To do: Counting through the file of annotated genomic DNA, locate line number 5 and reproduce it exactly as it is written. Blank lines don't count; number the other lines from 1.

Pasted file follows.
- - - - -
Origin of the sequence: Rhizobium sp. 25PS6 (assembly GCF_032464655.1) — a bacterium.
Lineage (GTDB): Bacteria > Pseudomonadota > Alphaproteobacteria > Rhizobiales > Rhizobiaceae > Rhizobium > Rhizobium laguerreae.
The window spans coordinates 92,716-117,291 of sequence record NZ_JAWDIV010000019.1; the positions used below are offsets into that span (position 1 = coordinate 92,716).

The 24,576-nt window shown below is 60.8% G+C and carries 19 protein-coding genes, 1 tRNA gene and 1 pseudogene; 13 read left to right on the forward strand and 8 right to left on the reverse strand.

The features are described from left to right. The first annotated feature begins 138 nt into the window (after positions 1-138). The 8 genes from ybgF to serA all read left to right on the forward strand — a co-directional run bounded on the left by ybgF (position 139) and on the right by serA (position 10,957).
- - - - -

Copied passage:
The features are described from left to right. The first annotated feature begins 138 nt into the window (after positions 1-138). The 8 genes from ybgF to serA all read left to right on the forward strand — a co-directional run bounded on the left by ybgF (position 139) and on the right by serA (position 10,957).